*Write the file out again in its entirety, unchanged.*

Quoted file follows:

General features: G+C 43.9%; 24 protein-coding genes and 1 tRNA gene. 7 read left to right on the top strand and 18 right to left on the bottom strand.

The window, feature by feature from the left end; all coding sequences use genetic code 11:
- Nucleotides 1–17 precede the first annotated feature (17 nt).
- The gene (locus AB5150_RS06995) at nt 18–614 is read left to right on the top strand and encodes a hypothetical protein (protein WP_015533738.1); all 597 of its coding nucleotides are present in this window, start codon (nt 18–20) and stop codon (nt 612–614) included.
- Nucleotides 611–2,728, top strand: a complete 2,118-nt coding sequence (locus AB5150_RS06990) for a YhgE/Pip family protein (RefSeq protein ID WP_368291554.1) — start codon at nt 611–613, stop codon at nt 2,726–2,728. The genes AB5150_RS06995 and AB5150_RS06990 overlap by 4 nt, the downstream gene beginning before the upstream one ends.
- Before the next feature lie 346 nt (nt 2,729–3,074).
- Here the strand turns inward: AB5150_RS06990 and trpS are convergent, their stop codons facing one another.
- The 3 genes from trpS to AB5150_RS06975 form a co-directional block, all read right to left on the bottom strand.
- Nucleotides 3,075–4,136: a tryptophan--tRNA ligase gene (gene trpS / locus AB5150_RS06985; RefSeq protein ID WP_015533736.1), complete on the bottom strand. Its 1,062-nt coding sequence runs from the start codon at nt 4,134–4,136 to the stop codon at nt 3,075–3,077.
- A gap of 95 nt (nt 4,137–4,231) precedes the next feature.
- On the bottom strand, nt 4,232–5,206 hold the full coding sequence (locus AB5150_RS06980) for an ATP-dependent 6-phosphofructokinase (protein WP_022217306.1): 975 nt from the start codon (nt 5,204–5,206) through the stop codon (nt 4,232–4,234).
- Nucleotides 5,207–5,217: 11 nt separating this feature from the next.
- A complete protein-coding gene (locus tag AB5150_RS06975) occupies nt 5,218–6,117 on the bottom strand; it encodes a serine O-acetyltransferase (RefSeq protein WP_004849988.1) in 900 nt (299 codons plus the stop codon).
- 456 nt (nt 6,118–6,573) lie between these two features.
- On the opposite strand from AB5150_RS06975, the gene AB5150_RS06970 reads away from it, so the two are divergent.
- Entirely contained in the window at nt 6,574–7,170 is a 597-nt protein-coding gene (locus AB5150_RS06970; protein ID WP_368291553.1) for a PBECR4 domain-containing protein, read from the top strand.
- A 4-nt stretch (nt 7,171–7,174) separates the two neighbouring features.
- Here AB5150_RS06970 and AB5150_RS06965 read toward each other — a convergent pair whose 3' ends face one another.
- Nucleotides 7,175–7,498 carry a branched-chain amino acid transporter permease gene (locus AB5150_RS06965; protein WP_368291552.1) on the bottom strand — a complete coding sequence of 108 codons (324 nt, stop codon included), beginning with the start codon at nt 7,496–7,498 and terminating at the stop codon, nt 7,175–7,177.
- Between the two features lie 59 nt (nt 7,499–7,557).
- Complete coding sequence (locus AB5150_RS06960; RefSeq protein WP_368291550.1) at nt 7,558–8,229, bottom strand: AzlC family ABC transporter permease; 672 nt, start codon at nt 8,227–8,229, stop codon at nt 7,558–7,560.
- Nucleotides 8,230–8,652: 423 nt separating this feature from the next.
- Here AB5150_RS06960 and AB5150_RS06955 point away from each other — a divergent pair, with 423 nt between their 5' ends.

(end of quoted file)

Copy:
General features: G+C 43.9%; 24 protein-coding genes and 1 tRNA gene. 7 read left to right on the top strand and 18 right to left on the bottom strand.

The window, feature by feature from the left end; all coding sequences use genetic code 11:
- Nucleotides 1–17 precede the first annotated feature (17 nt).
- The gene (locus AB5150_RS06995) at nt 18–614 is read left to right on the top strand and encodes a hypothetical protein (protein WP_015533738.1); all 597 of its coding nucleotides are present in this window, start codon (nt 18–20) and stop codon (nt 612–614) included.
- Nucleotides 611–2,728, top strand: a complete 2,118-nt coding sequence (locus AB5150_RS06990) for a YhgE/Pip family protein (RefSeq protein ID WP_368291554.1) — start codon at nt 611–613, stop codon at nt 2,726–2,728. The genes AB5150_RS06995 and AB5150_RS06990 overlap by 4 nt, the downstream gene beginning before the upstream one ends.
- Before the next feature lie 346 nt (nt 2,729–3,074).
- Here the strand turns inward: AB5150_RS06990 and trpS are convergent, their stop codons facing one another.
- The 3 genes from trpS to AB5150_RS06975 form a co-directional block, all read right to left on the bottom strand.
- Nucleotides 3,075–4,136: a tryptophan--tRNA ligase gene (gene trpS / locus AB5150_RS06985; RefSeq protein ID WP_015533736.1), complete on the bottom strand. Its 1,062-nt coding sequence runs from the start codon at nt 4,134–4,136 to the stop codon at nt 3,075–3,077.
- A gap of 95 nt (nt 4,137–4,231) precedes the next feature.
- On the bottom strand, nt 4,232–5,206 hold the full coding sequence (locus AB5150_RS06980) for an ATP-dependent 6-phosphofructokinase (protein WP_022217306.1): 975 nt from the start codon (nt 5,204–5,206) through the stop codon (nt 4,232–4,234).
- Nucleotides 5,207–5,217: 11 nt separating this feature from the next.
- A complete protein-coding gene (locus tag AB5150_RS06975) occupies nt 5,218–6,117 on the bottom strand; it encodes a serine O-acetyltransferase (RefSeq protein WP_004849988.1) in 900 nt (299 codons plus the stop codon).
- 456 nt (nt 6,118–6,573) lie between these two features.
- On the opposite strand from AB5150_RS06975, the gene AB5150_RS06970 reads away from it, so the two are divergent.
- Entirely contained in the window at nt 6,574–7,170 is a 597-nt protein-coding gene (locus AB5150_RS06970; protein ID WP_368291553.1) for a PBECR4 domain-containing protein, read from the top strand.
- A 4-nt stretch (nt 7,171–7,174) separates the two neighbouring features.
- Here AB5150_RS06970 and AB5150_RS06965 read toward each other — a convergent pair whose 3' ends face one another.
- Nucleotides 7,175–7,498 carry a branched-chain amino acid transporter permease gene (locus AB5150_RS06965; protein WP_368291552.1) on the bottom strand — a complete coding sequence of 108 codons (324 nt, stop codon included), beginning with the start codon at nt 7,496–7,498 and terminating at the stop codon, nt 7,175–7,177.
- Between the two features lie 59 nt (nt 7,499–7,557).
- Complete coding sequence (locus AB5150_RS06960; RefSeq protein WP_368291550.1) at nt 7,558–8,229, bottom strand: AzlC family ABC transporter permease; 672 nt, start codon at nt 8,227–8,229, stop codon at nt 7,558–7,560.
- Nucleotides 8,230–8,652: 423 nt separating this feature from the next.
- Here AB5150_RS06960 and AB5150_RS06955 point away from each other — a divergent pair, with 423 nt between their 5' ends.